No. 1: Rockets aiming for strike at LeBron — The Rockets still haven’t made it out of the first round 2009, but they’ve become very good at winning the summer. Two years ago they traded for James Harden and last summer signed Dwight Howard. Now they are reportedly prepared to chase hard after four-time MVP and two-time champion LeBron James if he opts out of his contract with the Miami Heat. How could the Rockets possibly afford another max salary? Howard Beck of Bleacher Report delivers the goods:
Given the extreme constraints imposed by the 2011 labor deal, it will be nearly impossible for any franchise to replicate the Heat’s roster-building feat of four years ago.
However, one franchise is quietly plotting to at least try to revive the Big Three model. And before you dismiss its chances of doing so, consider the fact that it’s the same team that stunned the NBA in each of the last two summers.
Now, Rockets officials are aiming for the trifecta, with their sights set on the biggest prize of all: LeBron Raymone James.
A long shot? Perhaps. But the Rockets have defied expectations before.
League sources say that Houston is preparing to make an all-out push to land James when free agency opens on July 1, assuming James opts out, as expected. If the Rockets miss out on James, they will turn their full attention to Carmelo Anthony. Chris Bosh is also on the radar.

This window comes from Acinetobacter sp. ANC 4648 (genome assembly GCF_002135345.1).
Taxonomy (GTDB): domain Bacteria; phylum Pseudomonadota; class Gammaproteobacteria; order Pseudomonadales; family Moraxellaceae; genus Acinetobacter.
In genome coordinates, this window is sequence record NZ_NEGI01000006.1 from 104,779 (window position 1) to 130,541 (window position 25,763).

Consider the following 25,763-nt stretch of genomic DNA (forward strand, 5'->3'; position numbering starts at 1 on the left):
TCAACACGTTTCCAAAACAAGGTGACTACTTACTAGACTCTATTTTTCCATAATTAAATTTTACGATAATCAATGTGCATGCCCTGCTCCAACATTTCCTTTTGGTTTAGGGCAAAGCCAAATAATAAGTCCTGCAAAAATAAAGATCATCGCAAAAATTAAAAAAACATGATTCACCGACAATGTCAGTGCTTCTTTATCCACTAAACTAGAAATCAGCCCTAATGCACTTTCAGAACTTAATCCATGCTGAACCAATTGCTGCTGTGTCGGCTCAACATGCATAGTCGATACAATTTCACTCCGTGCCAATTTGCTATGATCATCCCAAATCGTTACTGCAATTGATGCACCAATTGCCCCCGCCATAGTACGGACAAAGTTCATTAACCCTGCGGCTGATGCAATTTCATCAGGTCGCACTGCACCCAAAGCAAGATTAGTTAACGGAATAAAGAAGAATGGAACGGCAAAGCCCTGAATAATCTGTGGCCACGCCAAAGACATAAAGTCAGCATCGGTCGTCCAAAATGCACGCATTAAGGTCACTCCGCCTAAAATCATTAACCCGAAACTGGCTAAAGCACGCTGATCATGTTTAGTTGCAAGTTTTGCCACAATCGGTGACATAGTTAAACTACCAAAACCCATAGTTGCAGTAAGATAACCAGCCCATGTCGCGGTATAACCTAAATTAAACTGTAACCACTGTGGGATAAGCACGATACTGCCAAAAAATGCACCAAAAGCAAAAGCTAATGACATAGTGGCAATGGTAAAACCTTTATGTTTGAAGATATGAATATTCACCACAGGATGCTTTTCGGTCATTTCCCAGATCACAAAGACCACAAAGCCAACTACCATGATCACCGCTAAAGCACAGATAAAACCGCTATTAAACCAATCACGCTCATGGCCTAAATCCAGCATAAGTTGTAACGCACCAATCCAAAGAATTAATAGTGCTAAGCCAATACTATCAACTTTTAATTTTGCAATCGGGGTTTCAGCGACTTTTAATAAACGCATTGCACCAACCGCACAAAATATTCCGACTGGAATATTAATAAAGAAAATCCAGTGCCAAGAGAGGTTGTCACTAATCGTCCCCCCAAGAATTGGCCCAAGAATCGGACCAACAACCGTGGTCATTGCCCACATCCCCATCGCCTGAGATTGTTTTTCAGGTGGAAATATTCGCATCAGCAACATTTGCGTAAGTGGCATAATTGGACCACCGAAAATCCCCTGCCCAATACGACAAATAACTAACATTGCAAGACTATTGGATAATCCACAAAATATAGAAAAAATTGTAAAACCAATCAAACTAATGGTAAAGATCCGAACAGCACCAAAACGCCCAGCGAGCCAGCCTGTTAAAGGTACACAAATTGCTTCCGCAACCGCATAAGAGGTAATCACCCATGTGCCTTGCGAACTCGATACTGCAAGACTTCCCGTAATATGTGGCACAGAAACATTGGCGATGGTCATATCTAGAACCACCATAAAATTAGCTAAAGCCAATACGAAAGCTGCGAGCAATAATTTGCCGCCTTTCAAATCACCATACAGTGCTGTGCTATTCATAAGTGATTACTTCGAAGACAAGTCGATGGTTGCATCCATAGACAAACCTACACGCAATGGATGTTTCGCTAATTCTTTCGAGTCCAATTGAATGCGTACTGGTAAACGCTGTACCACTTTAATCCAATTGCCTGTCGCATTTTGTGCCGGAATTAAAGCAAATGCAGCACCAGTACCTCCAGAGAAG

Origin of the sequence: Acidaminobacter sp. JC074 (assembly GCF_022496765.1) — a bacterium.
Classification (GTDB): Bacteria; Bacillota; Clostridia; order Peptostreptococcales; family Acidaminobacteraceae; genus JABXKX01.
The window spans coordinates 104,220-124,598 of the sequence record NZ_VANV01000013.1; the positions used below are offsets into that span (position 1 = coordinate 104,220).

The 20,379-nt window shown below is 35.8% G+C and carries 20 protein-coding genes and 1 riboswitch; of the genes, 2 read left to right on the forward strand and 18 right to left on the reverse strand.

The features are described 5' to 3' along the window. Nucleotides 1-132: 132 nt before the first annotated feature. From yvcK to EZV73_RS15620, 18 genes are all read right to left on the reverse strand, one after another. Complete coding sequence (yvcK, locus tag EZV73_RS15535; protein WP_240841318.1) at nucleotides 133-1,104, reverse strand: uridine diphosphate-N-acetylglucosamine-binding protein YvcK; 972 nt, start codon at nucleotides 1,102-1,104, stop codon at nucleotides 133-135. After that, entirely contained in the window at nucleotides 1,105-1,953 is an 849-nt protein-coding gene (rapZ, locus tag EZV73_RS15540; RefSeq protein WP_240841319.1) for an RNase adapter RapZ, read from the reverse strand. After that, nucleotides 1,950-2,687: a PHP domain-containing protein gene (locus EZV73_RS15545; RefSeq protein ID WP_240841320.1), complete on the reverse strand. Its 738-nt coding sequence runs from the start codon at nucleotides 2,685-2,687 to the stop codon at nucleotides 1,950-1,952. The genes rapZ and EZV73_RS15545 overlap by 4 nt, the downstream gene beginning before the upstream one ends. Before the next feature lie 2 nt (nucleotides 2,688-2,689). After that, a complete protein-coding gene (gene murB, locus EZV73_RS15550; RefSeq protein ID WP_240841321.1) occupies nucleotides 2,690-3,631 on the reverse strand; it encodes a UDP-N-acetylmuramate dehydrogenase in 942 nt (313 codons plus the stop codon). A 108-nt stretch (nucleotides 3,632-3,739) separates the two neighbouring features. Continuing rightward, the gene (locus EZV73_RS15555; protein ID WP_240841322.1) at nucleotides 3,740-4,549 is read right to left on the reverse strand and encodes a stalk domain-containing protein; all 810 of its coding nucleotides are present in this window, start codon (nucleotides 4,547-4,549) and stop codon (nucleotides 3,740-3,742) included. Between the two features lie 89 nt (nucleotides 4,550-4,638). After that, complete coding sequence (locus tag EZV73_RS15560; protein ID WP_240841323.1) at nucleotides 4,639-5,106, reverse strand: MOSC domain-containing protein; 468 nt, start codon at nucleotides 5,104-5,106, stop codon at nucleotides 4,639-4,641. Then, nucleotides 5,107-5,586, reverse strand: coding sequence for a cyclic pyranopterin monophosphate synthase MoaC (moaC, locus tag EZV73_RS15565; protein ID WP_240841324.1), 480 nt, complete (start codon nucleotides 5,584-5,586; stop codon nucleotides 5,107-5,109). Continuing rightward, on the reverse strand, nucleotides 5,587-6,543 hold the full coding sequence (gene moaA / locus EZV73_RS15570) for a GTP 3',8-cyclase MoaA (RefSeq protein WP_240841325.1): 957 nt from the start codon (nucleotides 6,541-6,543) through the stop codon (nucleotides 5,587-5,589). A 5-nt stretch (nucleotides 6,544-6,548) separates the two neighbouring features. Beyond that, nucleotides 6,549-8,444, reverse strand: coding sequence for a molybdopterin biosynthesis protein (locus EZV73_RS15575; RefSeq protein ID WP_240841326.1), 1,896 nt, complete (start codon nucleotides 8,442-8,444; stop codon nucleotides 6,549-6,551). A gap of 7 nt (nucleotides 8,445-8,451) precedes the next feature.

The competition for James’ affection will be fierce, but Houston’s pitch may be tough to beat.
The Rockets already have the league’s best guard-center tandem (Harden-Howard), solid young role players (Chandler Parsons, who is set to become a restricted free agent, Patrick Beverley and Terrence Jones) and an owner (Les Alexander) who is willing to spend. Houston also has all of its first-round picks for the next couple of years as well as a knack for finding talent late in the draft.
Like Florida, Texas has no state income tax, negating Miami’s advantage on that front and giving the Rockets a big selling point in their pursuit of Anthony. (A player pays about 10 percent more in taxes in New York than in Texas.)
What the Rockets don’t have is salary-cap room. But they could clear about $19 million by unloading a few players, starting with Omer Asik and Jeremy Lin, who are taking up a combined $16.7 million in cap space.
However, their contracts are unique and potentially difficult to move: Asik and Lin are each due a massive $15 million balloon payment next season, although they count as $8.37 million each for cap purposes. Then again, their contracts expire in 2015, so the commitment is minimal.
Sources say the Rockets are confident they can trade both players to teams with cap room and thus take back no salary in return.